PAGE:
MELBOURNE, Fla. — After six major hurricanes in 2004-05, rates for homeowners insurance in Florida have skyrocketed.
Homeowners, especially those in coastal counties, from Miami to Pensacola want fast relief from soaring bills, and many of them say insurance is the top issue in the Nov. 7 elections.
insurance bill for a 2,000-square-foot house has jumped from $1,604 to $5,521 in the past year. "It's the biggest problem we have in this state."
Republican Gov. Jeb Bush and industry executives plan to wait until a special legislative session after the election to consider changes. It's unclear what solutions the Legislature might consider.
Despite the storms in 2004 and 2005, the property and casualty insurance industry apparently is sound. As a news release from the Florida Insurance Council, a Tallahassee lobbying group, put it: "The state's hurricane insurance market remains strong and viable — in stark contrast to the shakeup that occurred a decade earlier," after Hurricane Andrew.
The rate controversy also was intensified by a last-minute change this spring to an insurance bill. It says insurers who take on Florida's hurricane risks are due a "reasonable rate of return that is commensurate with that risk," but "reasonable" was not defined.
State Farm Florida, the state's largest private insurer, quickly filed for a 79% rate increase, stating that it wanted a 15% profit.
"In fact, we believe that due to the riskiness of State Farm Florida operating in a state like Florida, an even larger underwriting profit ... would be reasonable and not excessive," company actuary Robert Kelley wrote to regulators.
State Farm won a 52.7% rate increase — a statewide average that meant bills could double or triple in coastal counties.
Hurricane risk accounts for one-fifth of State Farm policyholders' new premiums, reported Steve Alexander, an actuary for the state's insurance consumer-advocate's office. Two-thirds goes to profit and commissions, he found.
Companies also blame rate increases on higher costs for backup policies, or "reinsurance," they buy mostly from unregulated firms in Bermuda or Europe to pay storm claims. Some Florida insurers, such as State Farm Florida and Nationwide Insurance of Florida, have paid hundreds of millions of dollars in reinsurance premiums to their parent companies, money they list in Florida as an expense, regulatory filings and analysts' reports show.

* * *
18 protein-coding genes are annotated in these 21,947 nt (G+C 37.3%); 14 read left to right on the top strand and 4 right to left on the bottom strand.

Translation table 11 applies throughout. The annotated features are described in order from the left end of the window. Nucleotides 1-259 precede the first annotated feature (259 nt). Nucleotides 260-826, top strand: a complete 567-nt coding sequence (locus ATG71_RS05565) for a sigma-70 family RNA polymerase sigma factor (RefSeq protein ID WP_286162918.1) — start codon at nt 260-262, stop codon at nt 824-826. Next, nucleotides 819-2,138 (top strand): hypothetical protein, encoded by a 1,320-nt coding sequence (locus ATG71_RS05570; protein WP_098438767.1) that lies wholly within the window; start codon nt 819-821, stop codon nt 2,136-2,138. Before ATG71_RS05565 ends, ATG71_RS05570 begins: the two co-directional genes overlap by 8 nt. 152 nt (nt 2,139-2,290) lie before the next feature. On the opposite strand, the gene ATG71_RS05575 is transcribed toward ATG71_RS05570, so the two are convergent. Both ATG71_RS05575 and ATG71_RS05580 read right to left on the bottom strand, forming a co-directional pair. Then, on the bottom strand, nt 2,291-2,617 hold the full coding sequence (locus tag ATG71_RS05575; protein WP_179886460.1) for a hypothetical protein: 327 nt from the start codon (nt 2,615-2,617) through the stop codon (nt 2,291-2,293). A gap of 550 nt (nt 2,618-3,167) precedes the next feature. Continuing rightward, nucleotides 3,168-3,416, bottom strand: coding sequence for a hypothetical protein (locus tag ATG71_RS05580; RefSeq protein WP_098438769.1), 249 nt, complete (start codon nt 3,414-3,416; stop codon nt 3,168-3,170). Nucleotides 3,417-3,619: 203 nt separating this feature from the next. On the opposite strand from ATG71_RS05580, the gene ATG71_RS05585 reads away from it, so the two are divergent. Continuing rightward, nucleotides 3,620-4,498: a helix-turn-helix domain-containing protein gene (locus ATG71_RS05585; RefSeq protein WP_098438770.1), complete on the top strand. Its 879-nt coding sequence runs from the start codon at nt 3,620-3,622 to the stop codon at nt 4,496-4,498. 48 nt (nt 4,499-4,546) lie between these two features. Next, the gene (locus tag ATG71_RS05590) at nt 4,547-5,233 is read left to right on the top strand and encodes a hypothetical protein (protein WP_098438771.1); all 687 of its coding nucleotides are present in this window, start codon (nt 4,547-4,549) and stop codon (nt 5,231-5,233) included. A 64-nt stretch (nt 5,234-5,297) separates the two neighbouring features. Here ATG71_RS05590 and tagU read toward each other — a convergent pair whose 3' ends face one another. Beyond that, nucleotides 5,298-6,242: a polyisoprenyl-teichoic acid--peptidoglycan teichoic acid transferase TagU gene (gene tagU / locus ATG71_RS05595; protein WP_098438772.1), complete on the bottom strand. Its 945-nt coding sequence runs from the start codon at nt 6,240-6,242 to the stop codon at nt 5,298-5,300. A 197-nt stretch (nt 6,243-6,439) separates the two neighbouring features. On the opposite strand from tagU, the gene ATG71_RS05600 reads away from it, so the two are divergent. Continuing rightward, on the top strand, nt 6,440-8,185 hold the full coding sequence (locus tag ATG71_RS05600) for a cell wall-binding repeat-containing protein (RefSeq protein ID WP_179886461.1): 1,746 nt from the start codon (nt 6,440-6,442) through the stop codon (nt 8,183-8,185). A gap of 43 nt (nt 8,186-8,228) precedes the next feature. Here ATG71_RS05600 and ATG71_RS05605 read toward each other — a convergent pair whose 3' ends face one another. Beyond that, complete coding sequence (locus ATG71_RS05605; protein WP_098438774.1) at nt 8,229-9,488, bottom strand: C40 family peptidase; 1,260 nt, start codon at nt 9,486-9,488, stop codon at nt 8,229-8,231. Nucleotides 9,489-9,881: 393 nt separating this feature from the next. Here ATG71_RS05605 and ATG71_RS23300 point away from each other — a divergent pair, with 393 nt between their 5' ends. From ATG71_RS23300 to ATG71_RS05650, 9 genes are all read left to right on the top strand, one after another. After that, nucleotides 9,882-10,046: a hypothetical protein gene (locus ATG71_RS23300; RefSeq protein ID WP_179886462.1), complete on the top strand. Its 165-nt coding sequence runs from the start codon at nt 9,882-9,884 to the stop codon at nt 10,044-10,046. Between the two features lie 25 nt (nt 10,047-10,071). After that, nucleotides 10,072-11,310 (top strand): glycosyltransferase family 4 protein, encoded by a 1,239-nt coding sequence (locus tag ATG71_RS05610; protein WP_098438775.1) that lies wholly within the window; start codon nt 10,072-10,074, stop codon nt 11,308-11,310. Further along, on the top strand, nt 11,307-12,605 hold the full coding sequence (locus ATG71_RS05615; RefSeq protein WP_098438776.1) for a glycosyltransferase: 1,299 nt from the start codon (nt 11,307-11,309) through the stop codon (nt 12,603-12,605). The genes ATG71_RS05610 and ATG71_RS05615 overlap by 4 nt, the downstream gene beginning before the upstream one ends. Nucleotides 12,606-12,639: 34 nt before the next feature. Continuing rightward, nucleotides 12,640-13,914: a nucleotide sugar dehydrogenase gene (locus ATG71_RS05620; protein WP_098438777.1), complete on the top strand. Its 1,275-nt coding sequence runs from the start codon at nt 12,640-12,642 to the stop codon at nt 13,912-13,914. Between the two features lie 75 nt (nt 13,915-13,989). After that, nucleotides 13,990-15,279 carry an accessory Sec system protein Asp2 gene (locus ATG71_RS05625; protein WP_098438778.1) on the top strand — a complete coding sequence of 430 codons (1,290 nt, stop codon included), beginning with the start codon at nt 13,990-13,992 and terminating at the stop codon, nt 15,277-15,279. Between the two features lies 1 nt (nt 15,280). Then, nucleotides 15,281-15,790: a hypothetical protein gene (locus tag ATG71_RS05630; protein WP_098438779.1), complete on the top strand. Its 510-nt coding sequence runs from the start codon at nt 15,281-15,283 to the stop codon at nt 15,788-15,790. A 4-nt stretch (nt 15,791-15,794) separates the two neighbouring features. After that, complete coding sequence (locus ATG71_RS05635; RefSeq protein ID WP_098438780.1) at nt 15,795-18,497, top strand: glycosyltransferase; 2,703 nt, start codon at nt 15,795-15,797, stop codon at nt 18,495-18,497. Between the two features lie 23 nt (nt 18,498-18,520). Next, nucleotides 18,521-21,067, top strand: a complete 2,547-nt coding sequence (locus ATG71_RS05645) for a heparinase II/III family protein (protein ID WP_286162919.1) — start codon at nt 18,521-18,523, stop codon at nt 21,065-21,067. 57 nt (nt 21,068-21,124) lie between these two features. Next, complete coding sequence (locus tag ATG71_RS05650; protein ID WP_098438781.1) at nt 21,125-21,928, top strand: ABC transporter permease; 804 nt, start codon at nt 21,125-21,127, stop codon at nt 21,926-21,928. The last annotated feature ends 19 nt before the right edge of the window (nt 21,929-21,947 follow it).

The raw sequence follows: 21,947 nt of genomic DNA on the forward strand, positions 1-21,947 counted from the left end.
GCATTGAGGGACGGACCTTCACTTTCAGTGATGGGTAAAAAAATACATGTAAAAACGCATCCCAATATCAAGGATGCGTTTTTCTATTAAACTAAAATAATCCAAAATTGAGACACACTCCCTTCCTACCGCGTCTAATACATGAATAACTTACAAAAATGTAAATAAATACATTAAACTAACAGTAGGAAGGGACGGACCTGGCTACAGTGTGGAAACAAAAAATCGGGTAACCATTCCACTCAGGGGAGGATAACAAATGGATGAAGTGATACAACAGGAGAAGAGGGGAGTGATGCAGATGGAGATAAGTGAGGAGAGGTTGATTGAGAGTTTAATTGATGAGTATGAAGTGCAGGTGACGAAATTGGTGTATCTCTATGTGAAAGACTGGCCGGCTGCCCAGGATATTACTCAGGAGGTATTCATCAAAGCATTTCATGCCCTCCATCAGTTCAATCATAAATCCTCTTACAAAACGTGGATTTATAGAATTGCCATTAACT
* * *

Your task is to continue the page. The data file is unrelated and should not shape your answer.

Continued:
Meanwhile, Reginaldo and Lotte Lopez of Indian Harbour Beach must decide whether they can stay in the 1,500-square-foot home where they have lived since 1965.
The annual State Farm insurance bill for their house, which is a mile from the Atlantic, rose from a $2,200 premium with a $2,000 deductible in 2005 to a $5,600 premium with a $5,000 deductible this year. They say they can't afford it, but no other company sells insurance in their neighborhood.
Since State Farm has not dropped the Lopezes' coverage, they are not eligible for the state wind-pool coverage, which is state-backed insurance. Even if State Farm did drop them and they picked up state coverage, the state is required to charge the highest rate in the area so as not to compete with private insurers.
"If we had to leave because of insurance ... it would be very hard," Lotte Lopez said. If they do not pay the increased premium, their mortgage could go into default.
It's the same across Florida, according to a Mason-Dixon Poll. The poll was commissioned by newspapers in Melbourne, Fort Myers, Tallahassee and Pensacola. The newspapers are owned by Gannett Co., as is USA TODAY.
The poll surveyed 625 Florida registered voters Oct. 3-5 and has a margin of error of +/—4 percentage points. It found:
•42% of voters say their premiums have increased by more than $1,000 since 2005.
•Nearly one in five Florida voters have considered leaving the state because of the cost of insurance.
•Eight out of 10 voters said insurance premiums are very important or somewhat important in the upcoming election.
Both major-party candidates for governor, Republican Attorney General Charlie Crist and Democratic U.S. Rep. Jim Davis, have responded with tough talk in the final weeks of the campaign.
Crist wants to stop national insurers from creating Florida subsidiaries only for their home policies. He says that has allowed insurers to seek rate increases after storms while their parent companies reap big profits on other lines of insurance in Florida.
Davis is pushing a plan to convert a state catastrophe fund into a non-profit reinsurance pool and put the state in charge of paying most hurricane claims.
For their part, insurance executives are preparing for the special legislative session.
Government's first priority should be to help residents weatherproof their homes with storm shutters and roofs that are brought up to code, said Gary Landry of the Florida Insurance Council, an industry lobbying group in Tallahassee.
"No one wants to pay a dollar more than they have to," Landry said. "But it's part of the cost of living where we live."